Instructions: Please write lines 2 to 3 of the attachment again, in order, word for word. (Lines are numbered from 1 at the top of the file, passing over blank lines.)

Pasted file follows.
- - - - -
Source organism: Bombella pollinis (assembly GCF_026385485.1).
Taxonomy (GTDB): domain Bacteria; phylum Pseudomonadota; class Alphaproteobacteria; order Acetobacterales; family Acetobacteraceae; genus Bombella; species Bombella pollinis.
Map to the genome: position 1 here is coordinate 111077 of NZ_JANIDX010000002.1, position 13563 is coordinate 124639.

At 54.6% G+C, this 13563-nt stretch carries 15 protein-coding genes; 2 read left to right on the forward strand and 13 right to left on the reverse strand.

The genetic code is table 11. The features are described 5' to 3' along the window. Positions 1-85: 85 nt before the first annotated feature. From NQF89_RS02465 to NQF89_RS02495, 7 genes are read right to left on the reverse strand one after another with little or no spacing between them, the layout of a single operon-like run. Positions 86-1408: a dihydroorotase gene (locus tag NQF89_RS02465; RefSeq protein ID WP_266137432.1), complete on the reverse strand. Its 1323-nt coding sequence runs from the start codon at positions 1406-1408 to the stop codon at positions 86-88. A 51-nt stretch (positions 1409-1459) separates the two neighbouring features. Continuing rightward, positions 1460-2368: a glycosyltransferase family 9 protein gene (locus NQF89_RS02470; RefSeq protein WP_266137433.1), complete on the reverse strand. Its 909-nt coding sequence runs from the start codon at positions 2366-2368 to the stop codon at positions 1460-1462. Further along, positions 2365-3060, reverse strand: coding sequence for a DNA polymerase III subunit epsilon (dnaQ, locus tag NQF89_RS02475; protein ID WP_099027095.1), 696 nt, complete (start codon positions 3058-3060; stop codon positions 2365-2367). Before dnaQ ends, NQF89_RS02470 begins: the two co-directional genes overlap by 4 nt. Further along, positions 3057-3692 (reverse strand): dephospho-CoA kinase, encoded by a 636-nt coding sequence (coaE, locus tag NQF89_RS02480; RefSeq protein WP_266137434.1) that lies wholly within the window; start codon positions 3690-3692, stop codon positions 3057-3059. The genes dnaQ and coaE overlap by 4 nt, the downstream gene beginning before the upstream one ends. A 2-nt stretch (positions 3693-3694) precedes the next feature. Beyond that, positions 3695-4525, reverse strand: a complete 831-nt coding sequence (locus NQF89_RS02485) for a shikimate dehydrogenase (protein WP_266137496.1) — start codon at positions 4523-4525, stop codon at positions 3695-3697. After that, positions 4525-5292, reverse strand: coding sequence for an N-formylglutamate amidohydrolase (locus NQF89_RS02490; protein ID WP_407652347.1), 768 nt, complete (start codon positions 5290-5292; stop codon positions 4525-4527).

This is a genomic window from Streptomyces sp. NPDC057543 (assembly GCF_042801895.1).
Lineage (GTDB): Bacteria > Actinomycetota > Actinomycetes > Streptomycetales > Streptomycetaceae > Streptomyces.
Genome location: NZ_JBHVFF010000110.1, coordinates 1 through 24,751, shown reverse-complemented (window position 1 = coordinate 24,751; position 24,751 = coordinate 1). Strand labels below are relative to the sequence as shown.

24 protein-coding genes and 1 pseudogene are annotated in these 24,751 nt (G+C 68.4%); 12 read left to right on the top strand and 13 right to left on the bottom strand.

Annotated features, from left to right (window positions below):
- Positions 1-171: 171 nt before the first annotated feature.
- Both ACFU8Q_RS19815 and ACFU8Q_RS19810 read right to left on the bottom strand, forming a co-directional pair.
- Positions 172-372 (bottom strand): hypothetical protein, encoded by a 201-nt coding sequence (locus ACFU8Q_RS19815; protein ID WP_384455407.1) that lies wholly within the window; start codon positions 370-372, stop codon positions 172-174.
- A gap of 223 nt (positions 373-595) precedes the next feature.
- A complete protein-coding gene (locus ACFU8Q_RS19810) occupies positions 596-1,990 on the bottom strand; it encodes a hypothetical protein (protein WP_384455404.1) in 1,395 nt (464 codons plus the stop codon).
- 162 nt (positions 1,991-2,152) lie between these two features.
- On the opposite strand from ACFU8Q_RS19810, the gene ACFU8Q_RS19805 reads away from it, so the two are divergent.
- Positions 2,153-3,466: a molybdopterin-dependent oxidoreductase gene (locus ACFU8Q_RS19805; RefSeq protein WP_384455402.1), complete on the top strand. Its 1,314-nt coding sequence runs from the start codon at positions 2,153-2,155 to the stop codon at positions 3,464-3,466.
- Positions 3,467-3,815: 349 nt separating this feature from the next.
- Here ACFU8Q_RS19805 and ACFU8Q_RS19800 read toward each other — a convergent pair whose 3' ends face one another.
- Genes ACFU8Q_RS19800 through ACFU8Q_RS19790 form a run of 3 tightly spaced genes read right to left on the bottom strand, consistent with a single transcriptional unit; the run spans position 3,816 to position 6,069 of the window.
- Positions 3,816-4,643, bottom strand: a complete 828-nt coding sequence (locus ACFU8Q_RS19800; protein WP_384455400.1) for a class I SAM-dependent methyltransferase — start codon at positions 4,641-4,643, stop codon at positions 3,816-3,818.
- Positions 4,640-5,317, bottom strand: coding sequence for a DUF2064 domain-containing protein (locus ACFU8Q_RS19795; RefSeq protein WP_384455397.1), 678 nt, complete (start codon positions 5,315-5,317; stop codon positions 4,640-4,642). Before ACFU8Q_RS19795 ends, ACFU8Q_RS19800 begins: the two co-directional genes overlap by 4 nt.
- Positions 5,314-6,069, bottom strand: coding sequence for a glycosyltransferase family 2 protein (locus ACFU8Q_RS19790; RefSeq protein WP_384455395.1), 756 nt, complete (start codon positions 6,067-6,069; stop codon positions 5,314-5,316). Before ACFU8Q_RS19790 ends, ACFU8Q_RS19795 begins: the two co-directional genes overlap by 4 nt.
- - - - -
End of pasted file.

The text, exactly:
Taxonomy (GTDB): domain Bacteria; phylum Pseudomonadota; class Alphaproteobacteria; order Acetobacterales; family Acetobacteraceae; genus Bombella; species Bombella pollinis.
Map to the genome: position 1 here is coordinate 111077 of NZ_JANIDX010000002.1, position 13563 is coordinate 124639.